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The IBM 7030's fixed-point arithmetic model was unusual: binary numbers could have any number of bits from 1-64. Similarly, PL/I's FIXED BINARY data type has a variable number of bits. On the other hand, the first PL/I implementation was on System/360, with its now-familiar byte/halfword/word/doubleword arithmetic. PL/I's arithmetic is unnatural on such an architecture.

So, why did IBM choose that model? When PL/I was formulated, the 7030 was IBM's most advanced machine. Did PL/I's designers see the 7030 model as the future, despite the 7030's failure as a product?

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    Keep in mind that when PL/1 was designed, there were all sorts of exotic bit lengths around.
    – tofro
    Jun 18 at 13:23
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    @Raffzahn - I've never heard the 360's float format described as "hex float" - it's always been described as a binary format but with a base-16 exponent.
    – davidbak
    Jun 18 at 14:41
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    @Raffzahn "why should a decimal loop counter be converted to binary over and over - or at all?" Well, I was being a bit careless, assuming that "every programmer knows" loop counters are often used as array subscripts. And AFAIK the S/360 instruction set only used binary data for addressing memory.
    – alephzero
    Jun 18 at 15:18
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    @Raffzahn You still haven't answered the simple question "I give you FIXED BIN X;, what is the type of X/3?" Easy to answer for C: int x; x/3 has type int.
    – John Doty
    Jun 18 at 15:25
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    @Raffzahn I take it you only have theoretical knowledge of PL/1. And you don't seem to realize the difference between fixed decimal/binary variables and fixed decimal/binary constants. A constant like "1" is a fixed decimal constant, but was optimized into the fixed binary constant "1B" by the compiler. AFAIK the S/360 instruction set has no instructions that use decimal constants for address calculations.
    – alephzero
    Jun 18 at 15:27
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TL;DR:

The IBM 7030's fixed-point arithmetic model was unusual: binary numbers could have any number of bits from 1-64. Similarly, PL/I's FIXED BINARY data type has a variable number of bits.

Coincidence. PL/1 simply uses an abstract, non machine specific way to define the entities it handles - like any good HLL should do.


System/360, with its now-familiar byte/halfword/word/doubleword arithmetic. PL/I's arithmetic is unnatural on such an architecture.

I do not really see a point of being 'unnatural' here. PL/I is supposed to be a high level language, usable on various architectures. So why should it add machine specific data types - possibly several of the same kind (like INT2, INT3, INT4) - when it can define the needed precision in an abstract way?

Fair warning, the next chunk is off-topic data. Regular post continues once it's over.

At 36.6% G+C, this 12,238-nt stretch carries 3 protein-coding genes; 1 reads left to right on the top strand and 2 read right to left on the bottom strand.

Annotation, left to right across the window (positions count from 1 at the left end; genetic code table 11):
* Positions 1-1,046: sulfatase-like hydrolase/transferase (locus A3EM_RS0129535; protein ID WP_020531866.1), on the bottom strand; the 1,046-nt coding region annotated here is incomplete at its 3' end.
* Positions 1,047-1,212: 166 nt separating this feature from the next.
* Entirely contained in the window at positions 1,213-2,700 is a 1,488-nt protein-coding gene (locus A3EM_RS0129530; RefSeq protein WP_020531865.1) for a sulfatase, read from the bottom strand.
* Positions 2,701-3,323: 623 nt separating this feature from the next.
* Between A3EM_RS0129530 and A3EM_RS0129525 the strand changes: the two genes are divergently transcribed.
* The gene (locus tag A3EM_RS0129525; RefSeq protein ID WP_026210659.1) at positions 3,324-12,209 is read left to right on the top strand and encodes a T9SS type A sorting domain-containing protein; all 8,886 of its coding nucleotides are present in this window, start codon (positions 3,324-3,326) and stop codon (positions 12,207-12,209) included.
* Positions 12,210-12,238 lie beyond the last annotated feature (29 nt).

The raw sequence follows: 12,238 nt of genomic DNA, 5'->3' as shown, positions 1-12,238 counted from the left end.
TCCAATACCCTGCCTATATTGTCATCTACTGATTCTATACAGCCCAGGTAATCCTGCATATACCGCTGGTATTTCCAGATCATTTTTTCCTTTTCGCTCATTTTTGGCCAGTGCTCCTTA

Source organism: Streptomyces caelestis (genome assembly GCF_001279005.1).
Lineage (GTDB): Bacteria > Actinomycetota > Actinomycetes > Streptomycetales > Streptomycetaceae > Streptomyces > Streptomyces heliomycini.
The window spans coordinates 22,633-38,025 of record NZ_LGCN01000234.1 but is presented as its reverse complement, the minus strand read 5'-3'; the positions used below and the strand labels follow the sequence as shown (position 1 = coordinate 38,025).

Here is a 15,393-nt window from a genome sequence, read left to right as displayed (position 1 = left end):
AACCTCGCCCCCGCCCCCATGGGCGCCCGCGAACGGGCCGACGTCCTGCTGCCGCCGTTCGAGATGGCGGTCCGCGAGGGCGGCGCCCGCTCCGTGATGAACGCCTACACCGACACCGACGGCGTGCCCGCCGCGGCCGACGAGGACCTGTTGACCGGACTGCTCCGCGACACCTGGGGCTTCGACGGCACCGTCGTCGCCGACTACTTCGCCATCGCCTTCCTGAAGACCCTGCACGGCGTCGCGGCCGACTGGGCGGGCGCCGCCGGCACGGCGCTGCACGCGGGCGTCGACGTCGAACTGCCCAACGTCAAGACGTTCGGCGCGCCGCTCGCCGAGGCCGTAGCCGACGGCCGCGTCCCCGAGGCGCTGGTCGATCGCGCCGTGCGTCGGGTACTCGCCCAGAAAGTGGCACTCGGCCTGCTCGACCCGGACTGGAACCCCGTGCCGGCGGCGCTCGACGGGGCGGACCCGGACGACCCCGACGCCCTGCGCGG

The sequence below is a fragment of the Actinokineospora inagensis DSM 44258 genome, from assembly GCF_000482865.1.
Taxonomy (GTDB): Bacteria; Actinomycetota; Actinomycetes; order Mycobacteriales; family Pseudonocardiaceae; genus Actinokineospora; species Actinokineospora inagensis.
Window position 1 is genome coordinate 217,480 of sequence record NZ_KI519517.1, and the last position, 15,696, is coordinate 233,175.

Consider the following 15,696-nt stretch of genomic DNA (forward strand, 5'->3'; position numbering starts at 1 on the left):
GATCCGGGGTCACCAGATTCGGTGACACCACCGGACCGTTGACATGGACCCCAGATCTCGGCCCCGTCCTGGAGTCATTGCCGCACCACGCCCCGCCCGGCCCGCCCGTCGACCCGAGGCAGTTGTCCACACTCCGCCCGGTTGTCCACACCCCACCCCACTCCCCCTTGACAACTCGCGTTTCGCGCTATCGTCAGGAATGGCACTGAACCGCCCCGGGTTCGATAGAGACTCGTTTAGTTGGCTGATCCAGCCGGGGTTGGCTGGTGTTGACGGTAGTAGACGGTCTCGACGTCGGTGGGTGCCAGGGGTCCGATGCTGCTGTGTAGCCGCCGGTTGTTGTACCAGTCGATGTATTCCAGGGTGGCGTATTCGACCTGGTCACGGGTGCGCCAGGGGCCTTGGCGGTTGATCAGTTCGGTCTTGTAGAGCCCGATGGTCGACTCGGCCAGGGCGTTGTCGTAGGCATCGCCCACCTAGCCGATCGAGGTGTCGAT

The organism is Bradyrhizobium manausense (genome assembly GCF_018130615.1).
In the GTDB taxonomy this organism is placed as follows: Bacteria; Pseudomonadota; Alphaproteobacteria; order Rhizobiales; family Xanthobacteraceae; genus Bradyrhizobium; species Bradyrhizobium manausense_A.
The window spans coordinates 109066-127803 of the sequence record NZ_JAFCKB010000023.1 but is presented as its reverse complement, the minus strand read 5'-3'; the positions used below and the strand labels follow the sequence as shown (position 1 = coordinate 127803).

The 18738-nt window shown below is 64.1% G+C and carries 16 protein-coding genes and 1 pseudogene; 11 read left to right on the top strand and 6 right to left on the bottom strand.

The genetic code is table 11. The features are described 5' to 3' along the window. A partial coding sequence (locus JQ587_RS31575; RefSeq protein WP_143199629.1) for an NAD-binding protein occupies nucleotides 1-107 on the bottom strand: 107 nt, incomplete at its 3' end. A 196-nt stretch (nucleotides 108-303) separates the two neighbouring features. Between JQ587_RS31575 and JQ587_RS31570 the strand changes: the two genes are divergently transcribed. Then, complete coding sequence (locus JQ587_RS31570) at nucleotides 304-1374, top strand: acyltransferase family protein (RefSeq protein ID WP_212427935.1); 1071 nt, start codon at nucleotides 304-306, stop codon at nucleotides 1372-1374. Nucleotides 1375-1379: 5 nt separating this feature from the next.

C did go the 'simple' way of using machine types leading to a pletoria of data types with overlapping meaning, unclear implementation and lots of pitfalls when porting programs. I still get sick when just thinking about some header files I had to read over the years trying to cope with this mess.

PL/I mechanics instead allows a clear definition what a programmer wants in a value. It's a clear and machine independent structure of

  • Basic Representation : BINARY / DECIMAL
  • Sign handling: ​SIGNED / UNSIGNED
  • Scaling: FIXED / FLOAT
  • Mode: REAL / COMPLEX
  • Precision as number of digits

The result is a machine independent definition that allows portage of programs between vastly different architectures without the need to rewrite anything - seems great for a HLL, doesn't it?

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    In practice, quite difficult to use. Things like being careful to never let arithmetic promote precision beyond what fit in a register. I recall writing a lot of fixed bin(17) declarations to avoid expensive, extraneous code. Telling learners "never, ever, use / to divide fixed point, always use divide". All kinds of gotchas. C was such a breath of fresh air after that: just give me data types that behave simply, efficiently, and predictably.
    – John Doty
    Jun 18 at 12:55
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    C was absolutely not bad at portability compared to PL/I. When UNIX first came out, it was rapidly ported to a variety of architectures with little difficulty (compare to Multics). But I never saw a PL/I program that was practical to run on both GE/Honeywell and IBM hardware. You had to tune your code to the specific machine in PL/I, but C doesn't need that except in relatively rare corner cases.
    – John Doty
    Jun 18 at 13:06
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    Then why did all the practically portable C programs out of Bell Labs and Berkeley dominate the space that PL/I was targeted for?
    – John Doty
    Jun 18 at 13:40
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    I would argue that C's type system is much clearer than PL/I's. Quick, without consulting a manual, if I give you FIXED BIN X;, what is the type of X/3?
    – John Doty
    Jun 18 at 13:42
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    "The result is a machine independent definition that allows portage of programs between vastly different architectures without the need to rewrite anything" Cue hollow laughter from anyone who actually tried to do that for non-trivial application code. It simply didn't work. We tried, more that once, with several different target machines and compilers. The success rate was exactly zero (in binary or decimal).
    – alephzero
    Jun 18 at 15:35

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